Music from “The Godfather” serenaded us as me and my husband secured our seats, wending our way through brightly decorated tables which were filled by the attendees from this year’s annual POAC Autism Services Gala. The theme this year was the roaring 20’s, and amidst zoot suits and faux furs, feathers and fedoras, the guests not only showed their support for children and adults with autism by their attendance, but many enjoyed a much-needed night out as well.
This is my second year participating in this event, and while Gary Weitzen’s (Executive Director of POAC) welcoming speech is as usual filled with gratitude, there was a bit of a twist this year, an emphasis on an integral issue those of us with children on the autism spectrum must always remember. All of us owe an enormous debt to those parents who came before us.
Whenever something positive occurs in my boys' lives (two children who have autism), I make a mental note to silently thank those parents who helped make the event possible. On Saturday night, Gary Weitzen and POAC took the opportunity to publicly thank two individuals who have improved the quality of life of my family, and who exemplify exceptional advocacy.
This year, several of POAC’s board members created the Robin Sims Trailblazer Award to honor a relentless autism advocate, who was herself the mother of two children on the autism spectrum. Robin served for over a decade on the board of the VOR (the only national organization to advocate for a full range of quality residential options and services), and as their Board President until she passed.
She also served as a member of the NJCDD, the New Jersey Council for Developmental Disabilities, which is the governing council for the Division of Developmental Disabilities. Robin fought relentlessly to ensure that families, regardless of their respective ethnic and financial statuses, remained an integral part of the decision-making process regarding the fate of their adult children with disabilities.
She was a force to be reckoned with and an inspiration to all who knew her, and a beloved sister, daughter, wife, and mother. Literally days before her death, members of Congress made time to meet with her regarding the Developmental Disabilities Assistance and Bill of Rights Act, listening to her impassioned pleas as she traversed the halls of the Capitol in her wheelchair. Tragically, she lost her fight to cancer seven months ago, leaving a void both within her family and within the autism community that will never be completely eradicated. She was utterly devoted to her two adult children with autism, and will be mourned by all who knew her.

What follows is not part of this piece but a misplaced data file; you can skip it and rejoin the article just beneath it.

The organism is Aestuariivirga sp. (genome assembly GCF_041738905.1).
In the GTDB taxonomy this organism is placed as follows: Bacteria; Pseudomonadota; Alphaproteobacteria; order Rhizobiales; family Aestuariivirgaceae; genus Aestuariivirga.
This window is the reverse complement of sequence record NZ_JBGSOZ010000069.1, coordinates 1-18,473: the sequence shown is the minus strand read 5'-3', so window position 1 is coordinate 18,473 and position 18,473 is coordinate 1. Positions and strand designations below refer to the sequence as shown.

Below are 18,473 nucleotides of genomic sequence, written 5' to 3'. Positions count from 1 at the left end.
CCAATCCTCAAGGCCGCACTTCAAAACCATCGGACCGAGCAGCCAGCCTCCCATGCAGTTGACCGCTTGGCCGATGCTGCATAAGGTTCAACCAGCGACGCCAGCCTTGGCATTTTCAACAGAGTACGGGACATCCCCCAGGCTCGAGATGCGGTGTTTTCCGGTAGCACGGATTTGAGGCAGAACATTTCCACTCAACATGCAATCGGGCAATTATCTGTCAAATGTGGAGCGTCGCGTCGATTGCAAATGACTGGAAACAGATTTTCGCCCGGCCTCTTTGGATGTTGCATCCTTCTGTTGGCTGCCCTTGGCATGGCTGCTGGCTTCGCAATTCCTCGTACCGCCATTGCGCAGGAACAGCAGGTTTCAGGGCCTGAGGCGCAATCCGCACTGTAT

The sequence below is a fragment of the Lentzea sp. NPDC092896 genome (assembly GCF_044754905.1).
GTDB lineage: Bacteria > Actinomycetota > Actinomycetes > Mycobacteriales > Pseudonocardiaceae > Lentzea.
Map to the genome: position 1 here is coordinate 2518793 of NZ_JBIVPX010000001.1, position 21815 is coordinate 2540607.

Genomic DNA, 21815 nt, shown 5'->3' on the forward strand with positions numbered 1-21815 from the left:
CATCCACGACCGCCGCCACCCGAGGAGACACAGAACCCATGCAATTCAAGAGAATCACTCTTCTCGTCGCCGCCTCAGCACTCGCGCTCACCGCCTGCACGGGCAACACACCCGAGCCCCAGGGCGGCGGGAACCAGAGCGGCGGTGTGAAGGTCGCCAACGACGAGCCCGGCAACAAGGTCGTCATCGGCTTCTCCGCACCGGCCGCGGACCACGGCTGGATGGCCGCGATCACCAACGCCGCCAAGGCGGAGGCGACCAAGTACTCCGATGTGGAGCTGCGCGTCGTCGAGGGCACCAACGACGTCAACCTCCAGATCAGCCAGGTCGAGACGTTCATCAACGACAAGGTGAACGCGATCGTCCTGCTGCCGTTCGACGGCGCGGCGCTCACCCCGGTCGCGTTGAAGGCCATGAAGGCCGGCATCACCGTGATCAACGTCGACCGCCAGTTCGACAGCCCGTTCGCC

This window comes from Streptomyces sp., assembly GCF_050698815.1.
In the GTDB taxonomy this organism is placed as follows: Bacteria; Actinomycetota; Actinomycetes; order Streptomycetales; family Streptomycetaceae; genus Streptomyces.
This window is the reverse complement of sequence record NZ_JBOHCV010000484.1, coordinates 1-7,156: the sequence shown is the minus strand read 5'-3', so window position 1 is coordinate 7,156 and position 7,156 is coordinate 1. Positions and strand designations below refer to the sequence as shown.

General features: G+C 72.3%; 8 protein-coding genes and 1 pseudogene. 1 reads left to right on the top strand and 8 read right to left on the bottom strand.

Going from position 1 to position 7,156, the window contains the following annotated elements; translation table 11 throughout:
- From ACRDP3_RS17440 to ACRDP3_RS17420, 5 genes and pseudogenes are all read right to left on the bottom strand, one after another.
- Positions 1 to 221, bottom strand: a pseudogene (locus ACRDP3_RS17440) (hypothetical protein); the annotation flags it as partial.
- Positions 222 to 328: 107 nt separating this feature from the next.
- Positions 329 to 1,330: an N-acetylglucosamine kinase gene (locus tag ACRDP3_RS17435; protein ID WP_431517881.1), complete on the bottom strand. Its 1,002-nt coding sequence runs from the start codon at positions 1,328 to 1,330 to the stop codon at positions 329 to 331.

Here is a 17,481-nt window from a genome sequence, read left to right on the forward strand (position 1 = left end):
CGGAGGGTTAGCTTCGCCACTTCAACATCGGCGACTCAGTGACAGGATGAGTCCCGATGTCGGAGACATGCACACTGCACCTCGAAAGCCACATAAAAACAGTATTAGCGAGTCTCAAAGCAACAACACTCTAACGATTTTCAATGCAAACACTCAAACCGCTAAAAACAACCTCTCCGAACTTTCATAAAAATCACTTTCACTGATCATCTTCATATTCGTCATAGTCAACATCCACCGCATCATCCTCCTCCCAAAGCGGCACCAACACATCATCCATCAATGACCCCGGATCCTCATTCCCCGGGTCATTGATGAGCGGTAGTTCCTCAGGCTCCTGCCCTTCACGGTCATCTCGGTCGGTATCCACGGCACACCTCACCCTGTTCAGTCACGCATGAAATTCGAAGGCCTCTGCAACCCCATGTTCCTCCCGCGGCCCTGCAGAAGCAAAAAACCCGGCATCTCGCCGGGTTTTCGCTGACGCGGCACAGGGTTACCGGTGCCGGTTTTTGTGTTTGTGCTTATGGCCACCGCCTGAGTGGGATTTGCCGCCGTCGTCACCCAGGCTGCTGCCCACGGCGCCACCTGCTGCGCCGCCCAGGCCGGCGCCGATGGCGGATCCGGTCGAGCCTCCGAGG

Despite her myriad contributions, when it came time to select the first honoree for the Robin Sims Trailblazer Award, the choice was obvious. Bobbie Gallagher, an Ocean County resident and herself a mother of three, two of whom have autism, was the individual who most represented the same caliber of commitment and constancy in fighting for the rights of all individuals touched by autism spectrum disorders.
Our honoree, who by her own admission could not have accomplished all that she has without the help of her husband Billy Gallagher, has been working toward improving the lives of individuals with autism since her own daughter was diagnosed in 1994. She and her spouse were instrumental in soliciting the CDC to investigate a seeming cluster of children diagnosed with autism residing in Brick, NJ. While the study was inconclusive, it was the genesis for other vital studies that have assisted those with autism in the Garden State.
Bobbie’s work and alliance with United States Congressman Chris Smith, himself a tireless autism advocate, helped bring about CARA (the Combating Autism Reauthorization Act), which was passed by Congress in 2006, and H.R. 2005, a bill created to reauthorize the initial CARA act. She is a BCBA (Board Certified Behavior Analyst) who has offered many hours of her time to conduct trainings for parents and professionals through POAC Autism Services, as well as other autism organizations. For several decades, she has made an indelible contribution to our community.
In addition to all the “serious stuff”, she’s also a great mom, tough as nails, and a lot of fun.
I have it on good authority that Robin Sims, were she still with us, would have been thrilled by the selection of this particular individual. As I watched Bobbie receive her award at the Gala Saturday night, an honor capped off by the knowledge that the American flag had been flown over the Capitol in both of their names, I reflected on the torch that will soon be passed to my generation. We have to continue to make whatever contributions we can, both minute and monumental. It is imperative that we forge ahead on the path that has been set before us, one created by a labor of love.
And at the conclusion of Bobbie’s moving speech, as an entire room stood to honor both women in gratitude, I reminded myself it was one of those moments to say “thank you”, just this time out loud.